The songs on the ‘The Indoor Gardener,’ are named for house plants, but don’t dive into this album expecting a collection of flower-child odes to home foliage. The creation of Duncan Thornley, who also creates wonderfully misfit dance music as Weird Weather with partner Laurence Horstman, the LP’s cuts are certainly evocative — but evocative of exactly what is very much up to the listener. Grounded in the familiar but steeped in exploration, it’s headspace material that’s fully accessible while retaining a touch of weirdness around the edges.

The music, at times, feels a bit reminiscent of the mid-’90s material of Mixmaster Morris’s work on his Irresistible Force guise, or Jonah Sharp’s work as Spacetime Continuum in that project’s more placid moments. Like the former, his music has a pleasingly lopsided flow; like the latter, he’s adept at infusing his crisp sound synthesis into something that feels naturalistic. But Thornley’s music feels less spectral and more succinct than either Morris’s or Sharp’s. Every note, every beat has a place of purpose in the mix; though the tracks can be dense, there’s no clutter. That’s likely, at least in part, due to Thornley’s background as an audio engineer — which would also explain why the sheer sound quality of the album is so clean and crisp, even over a less-than-stellar system (e.g.,, this writer’s crappy home set-up).

It’s a pleasurable listen — but that doesn’t mean that ‘Double Geography’ should be slotted into the chill-out section of your record collection. There’s perhaps a bit less of Weird Weather’s overt aural eccentricity here, but there’s also way too much going on in these tracks for them to fade into the background. ‘Golden Pothos’ punctuates a sun-rising synth pad with bell-tone melodics and a radio-transmission voice from the ether, before settling down into a low-slung groove via a rumbling bassline, while ‘Lucky Bamboo’ layers distant orchestration over a repeating pair of percussive drones. The bubbling tones of ‘Yucca’ seem cheerful, but a series of descending chords lend a hint of shadow; the too-brief ‘Century Plant’ has its heavenly reverie interrupted by a series of dripping dings; “Dracaena” fills its dub spaces with crystalline pings and misty chords.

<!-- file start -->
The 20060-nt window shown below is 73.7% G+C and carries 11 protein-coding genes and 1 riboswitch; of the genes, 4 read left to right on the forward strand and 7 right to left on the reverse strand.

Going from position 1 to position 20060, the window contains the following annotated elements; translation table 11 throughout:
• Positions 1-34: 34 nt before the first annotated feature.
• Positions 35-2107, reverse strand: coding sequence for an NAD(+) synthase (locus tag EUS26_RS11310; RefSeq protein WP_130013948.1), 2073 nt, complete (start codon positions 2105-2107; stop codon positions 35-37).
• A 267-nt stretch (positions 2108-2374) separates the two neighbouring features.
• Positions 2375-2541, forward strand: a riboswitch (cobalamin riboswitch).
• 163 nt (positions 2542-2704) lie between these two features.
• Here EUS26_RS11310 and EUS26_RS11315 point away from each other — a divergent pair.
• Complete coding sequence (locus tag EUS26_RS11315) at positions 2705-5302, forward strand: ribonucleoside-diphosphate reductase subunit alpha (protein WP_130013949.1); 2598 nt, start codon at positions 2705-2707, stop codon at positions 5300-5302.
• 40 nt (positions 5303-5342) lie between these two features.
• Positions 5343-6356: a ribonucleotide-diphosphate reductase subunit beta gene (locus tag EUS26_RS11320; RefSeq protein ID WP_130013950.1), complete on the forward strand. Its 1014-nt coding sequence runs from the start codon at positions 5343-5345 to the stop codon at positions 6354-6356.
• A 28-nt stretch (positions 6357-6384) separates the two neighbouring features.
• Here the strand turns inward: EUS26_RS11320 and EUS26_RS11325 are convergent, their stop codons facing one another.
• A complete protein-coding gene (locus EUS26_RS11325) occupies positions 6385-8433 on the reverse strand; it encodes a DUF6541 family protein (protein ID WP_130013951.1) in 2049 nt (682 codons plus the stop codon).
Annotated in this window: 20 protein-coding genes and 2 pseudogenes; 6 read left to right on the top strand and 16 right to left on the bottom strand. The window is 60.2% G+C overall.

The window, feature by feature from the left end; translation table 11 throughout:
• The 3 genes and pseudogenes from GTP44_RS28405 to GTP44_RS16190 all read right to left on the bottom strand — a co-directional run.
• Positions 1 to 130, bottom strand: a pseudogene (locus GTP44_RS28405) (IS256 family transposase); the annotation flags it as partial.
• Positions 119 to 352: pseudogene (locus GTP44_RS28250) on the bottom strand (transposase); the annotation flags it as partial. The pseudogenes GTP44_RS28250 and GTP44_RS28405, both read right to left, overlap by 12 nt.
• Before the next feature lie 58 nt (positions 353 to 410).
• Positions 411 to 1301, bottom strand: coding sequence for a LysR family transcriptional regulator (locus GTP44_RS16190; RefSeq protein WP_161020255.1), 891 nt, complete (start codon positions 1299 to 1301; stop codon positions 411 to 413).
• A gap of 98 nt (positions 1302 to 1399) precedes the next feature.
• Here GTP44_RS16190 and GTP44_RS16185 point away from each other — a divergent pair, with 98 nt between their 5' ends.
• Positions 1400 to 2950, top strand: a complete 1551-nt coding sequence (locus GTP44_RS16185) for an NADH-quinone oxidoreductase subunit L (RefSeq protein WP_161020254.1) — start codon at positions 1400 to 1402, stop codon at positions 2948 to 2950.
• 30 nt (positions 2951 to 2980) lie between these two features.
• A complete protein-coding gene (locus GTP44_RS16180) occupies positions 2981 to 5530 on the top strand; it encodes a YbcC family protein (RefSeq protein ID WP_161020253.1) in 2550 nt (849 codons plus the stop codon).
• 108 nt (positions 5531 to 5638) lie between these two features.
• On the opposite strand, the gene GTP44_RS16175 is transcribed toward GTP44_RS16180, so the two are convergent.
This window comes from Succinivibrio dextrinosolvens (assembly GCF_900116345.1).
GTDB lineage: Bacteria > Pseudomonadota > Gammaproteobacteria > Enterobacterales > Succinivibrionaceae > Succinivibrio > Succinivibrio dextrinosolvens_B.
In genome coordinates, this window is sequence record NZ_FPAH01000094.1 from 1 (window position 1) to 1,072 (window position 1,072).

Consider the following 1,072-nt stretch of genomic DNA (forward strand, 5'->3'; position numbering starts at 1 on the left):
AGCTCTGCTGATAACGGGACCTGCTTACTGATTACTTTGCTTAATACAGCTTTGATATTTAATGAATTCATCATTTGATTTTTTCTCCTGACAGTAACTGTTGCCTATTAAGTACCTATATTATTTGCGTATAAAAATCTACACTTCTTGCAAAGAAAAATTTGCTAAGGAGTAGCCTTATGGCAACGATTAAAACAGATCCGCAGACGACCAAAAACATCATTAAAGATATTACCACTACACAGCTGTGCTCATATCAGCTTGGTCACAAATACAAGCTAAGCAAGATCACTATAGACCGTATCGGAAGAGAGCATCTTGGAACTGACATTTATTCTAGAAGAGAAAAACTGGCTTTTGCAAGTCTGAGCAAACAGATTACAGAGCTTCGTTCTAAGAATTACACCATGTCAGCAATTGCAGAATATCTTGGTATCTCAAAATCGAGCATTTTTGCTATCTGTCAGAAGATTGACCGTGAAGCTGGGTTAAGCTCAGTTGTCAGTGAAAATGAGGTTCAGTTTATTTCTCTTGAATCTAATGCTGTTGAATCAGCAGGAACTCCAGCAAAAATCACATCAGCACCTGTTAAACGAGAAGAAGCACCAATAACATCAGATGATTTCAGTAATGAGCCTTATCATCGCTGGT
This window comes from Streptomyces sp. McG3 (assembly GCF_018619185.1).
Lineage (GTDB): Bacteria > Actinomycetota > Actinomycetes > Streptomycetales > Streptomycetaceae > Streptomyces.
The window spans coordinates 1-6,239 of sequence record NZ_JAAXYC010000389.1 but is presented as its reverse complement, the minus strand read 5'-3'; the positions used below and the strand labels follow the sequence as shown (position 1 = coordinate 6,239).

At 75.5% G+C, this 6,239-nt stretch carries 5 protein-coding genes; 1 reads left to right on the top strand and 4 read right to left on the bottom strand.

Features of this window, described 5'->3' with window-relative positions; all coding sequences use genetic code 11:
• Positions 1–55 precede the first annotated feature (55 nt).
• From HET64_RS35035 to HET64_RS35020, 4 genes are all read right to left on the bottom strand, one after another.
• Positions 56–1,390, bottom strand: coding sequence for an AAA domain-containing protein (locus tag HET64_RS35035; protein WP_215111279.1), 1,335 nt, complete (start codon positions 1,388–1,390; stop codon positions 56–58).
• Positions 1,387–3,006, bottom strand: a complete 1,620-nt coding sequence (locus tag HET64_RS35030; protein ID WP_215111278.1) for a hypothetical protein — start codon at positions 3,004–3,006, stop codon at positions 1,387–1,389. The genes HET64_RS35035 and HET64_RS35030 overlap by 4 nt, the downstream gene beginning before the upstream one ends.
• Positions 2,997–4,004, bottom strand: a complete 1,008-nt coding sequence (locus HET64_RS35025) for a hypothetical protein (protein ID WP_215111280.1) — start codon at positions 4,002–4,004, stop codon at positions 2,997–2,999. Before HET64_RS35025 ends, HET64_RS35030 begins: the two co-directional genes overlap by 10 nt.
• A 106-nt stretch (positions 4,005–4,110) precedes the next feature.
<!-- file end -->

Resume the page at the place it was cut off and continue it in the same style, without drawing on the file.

On the album’s finale, ‘A Drop of Water,’ a female voice gently narrates the tale of a driblet, from its fall from the sky through its journey as it flows among tree roots, into the river and finally to the sea, before it all begins again. The track is referencing the cyclical flow of nature, a marvel emphasized by its gently spiraling arrangement. These songs may not be about plants, precisely — but they are about life.